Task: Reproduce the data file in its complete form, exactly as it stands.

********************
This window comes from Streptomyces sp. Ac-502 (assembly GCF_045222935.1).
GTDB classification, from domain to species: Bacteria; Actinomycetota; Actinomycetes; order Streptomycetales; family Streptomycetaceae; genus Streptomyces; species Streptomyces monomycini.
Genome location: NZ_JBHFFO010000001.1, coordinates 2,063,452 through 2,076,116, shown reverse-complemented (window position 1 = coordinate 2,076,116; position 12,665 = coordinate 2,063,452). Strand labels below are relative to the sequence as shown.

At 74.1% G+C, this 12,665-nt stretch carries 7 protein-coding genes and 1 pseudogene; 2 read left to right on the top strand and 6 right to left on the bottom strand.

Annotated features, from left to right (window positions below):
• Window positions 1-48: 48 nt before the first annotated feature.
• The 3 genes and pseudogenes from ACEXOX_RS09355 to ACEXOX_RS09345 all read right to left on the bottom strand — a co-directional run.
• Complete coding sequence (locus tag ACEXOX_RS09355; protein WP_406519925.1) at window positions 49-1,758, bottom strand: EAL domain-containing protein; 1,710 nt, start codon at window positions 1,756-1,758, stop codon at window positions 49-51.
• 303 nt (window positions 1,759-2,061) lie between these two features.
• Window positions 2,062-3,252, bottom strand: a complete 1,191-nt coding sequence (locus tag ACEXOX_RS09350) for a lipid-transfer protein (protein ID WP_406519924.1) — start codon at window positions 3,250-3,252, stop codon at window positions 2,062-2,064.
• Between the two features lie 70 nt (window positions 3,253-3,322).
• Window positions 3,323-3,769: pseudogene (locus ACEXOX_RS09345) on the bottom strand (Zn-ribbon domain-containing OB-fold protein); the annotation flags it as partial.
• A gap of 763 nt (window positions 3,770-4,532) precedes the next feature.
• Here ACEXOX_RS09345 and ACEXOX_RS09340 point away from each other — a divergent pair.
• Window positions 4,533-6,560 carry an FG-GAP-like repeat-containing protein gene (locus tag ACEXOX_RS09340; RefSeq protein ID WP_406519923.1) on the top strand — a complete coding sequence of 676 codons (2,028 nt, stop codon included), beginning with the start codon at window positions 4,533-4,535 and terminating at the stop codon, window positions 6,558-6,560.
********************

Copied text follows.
This window comes from Streptomyces sp. Ac-502 (assembly GCF_045222935.1).
GTDB classification, from domain to species: Bacteria; Actinomycetota; Actinomycetes; order Streptomycetales; family Streptomycetaceae; genus Streptomyces; species Streptomyces monomycini.
Genome location: NZ_JBHFFO010000001.1, coordinates 2,063,452 through 2,076,116, shown reverse-complemented (window position 1 = coordinate 2,076,116; position 12,665 = coordinate 2,063,452). Strand labels below are relative to the sequence as shown.

At 74.1% G+C, this 12,665-nt stretch carries 7 protein-coding genes and 1 pseudogene; 2 read left to right on the top strand and 6 right to left on the bottom strand.

Annotated features, from left to right (window positions below):
• Window positions 1-48: 48 nt before the first annotated feature.
• The 3 genes and pseudogenes from ACEXOX_RS09355 to ACEXOX_RS09345 all read right to left on the bottom strand — a co-directional run.
• Complete coding sequence (locus tag ACEXOX_RS09355; protein WP_406519925.1) at window positions 49-1,758, bottom strand: EAL domain-containing protein; 1,710 nt, start codon at window positions 1,756-1,758, stop codon at window positions 49-51.
• 303 nt (window positions 1,759-2,061) lie between these two features.
• Window positions 2,062-3,252, bottom strand: a complete 1,191-nt coding sequence (locus tag ACEXOX_RS09350) for a lipid-transfer protein (protein ID WP_406519924.1) — start codon at window positions 3,250-3,252, stop codon at window positions 2,062-2,064.
• Between the two features lie 70 nt (window positions 3,253-3,322).
• Window positions 3,323-3,769: pseudogene (locus ACEXOX_RS09345) on the bottom strand (Zn-ribbon domain-containing OB-fold protein); the annotation flags it as partial.
• A gap of 763 nt (window positions 3,770-4,532) precedes the next feature.
• Here ACEXOX_RS09345 and ACEXOX_RS09340 point away from each other — a divergent pair.
• Window positions 4,533-6,560 carry an FG-GAP-like repeat-containing protein gene (locus tag ACEXOX_RS09340; RefSeq protein ID WP_406519923.1) on the top strand — a complete coding sequence of 676 codons (2,028 nt, stop codon included), beginning with the start codon at window positions 4,533-4,535 and terminating at the stop codon, window positions 6,558-6,560.